DENVER (AP) — Denver’s airport was closed for a second day Monday after a powerful late winter snowstorm dumped over 3 feet of snow on parts of Colorado and Wyoming, shutting down roads, canceling school and closing state legislatures in both states.
The 27 inches (68 centimeters) that had fallen by the end of Sunday at Denver International Airport on the plains east of downtown made it the fourth biggest snowfall in the city’s history, according to the National Weather Service in Denver.
The runways were closed just before noon on Sunday due to blowing snow and poor visibilities and some stranded passengers spent the night at the airport. With the sun shining on Monday, over 200 plows were working to clear the snow and ice but the runways were not scheduled to reopen until 2 p.m. Mountain Daylight Time, the airport said.
At the Colorado Springs Airport, several flights were either canceled or delayed Monday. Click or tap here for flight status updates in Colorado Springs.
In Wyoming, the National Weather Service called the storm “historic and crippling’ and warned that driving would remain dangerous for the next several days there because of slick and snow covered roads.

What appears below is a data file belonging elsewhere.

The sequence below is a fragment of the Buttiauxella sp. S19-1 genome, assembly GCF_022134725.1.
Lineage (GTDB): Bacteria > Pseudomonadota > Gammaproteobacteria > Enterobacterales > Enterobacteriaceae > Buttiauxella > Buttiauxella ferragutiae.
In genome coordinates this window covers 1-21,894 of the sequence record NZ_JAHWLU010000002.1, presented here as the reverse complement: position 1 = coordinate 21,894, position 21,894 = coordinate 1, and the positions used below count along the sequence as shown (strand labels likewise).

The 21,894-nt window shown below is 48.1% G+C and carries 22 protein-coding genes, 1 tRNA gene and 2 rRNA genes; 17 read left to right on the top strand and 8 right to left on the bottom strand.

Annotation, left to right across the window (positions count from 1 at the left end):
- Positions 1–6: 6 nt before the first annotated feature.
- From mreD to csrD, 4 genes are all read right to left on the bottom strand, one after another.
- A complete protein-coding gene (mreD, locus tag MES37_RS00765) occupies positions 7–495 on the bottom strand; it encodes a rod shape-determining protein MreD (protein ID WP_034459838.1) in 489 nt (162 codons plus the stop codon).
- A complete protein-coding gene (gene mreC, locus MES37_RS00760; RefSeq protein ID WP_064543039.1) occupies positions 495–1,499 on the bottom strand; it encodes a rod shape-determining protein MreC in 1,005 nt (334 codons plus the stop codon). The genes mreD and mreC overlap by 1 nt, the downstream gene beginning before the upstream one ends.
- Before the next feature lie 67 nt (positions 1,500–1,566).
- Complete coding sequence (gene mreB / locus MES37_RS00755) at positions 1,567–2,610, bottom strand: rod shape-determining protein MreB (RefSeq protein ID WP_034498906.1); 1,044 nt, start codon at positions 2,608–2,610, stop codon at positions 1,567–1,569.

Some trucks and other travelers were stranded in eastern Wyoming where several major roads remained closed Monday, including routes in and out of the cities of Cheyenne and Casper. Interstate 70 across much of the eastern half of Colorado was also closed.
Classes were canceled Monday at schools around the Denver area and in Cheyenne and Casper. Classes were also called off at Colorado State University in Fort Collins and the University of Colorado’s main campus in Boulder. State government offices in the Denver area and southeastern Wyoming were also closed.
The U.S. Postal Service said many post offices would be closed in Colorado on Monday and mail delivery in many locations would be severely curtailed or suspended.
In the Denver metro area, all bus routes and light rail lines were suspended for snow removal with the exception of a line running from downtown’s Union Station to the airport, which ran on a reduced schedule.
The Colorado Avalanche Information Center warned of “dangerous” avalanche conditions in many areas of the state, including the mountains along the Front Range. It urged backcountry users to avoid areas of new snowfall prone to wind drifts that could help trigger large snowslides on what has been a particularly unstable snowpack this season. Colorado has reported 11 avalanche deaths this winter.
The Gazette contributed to this report.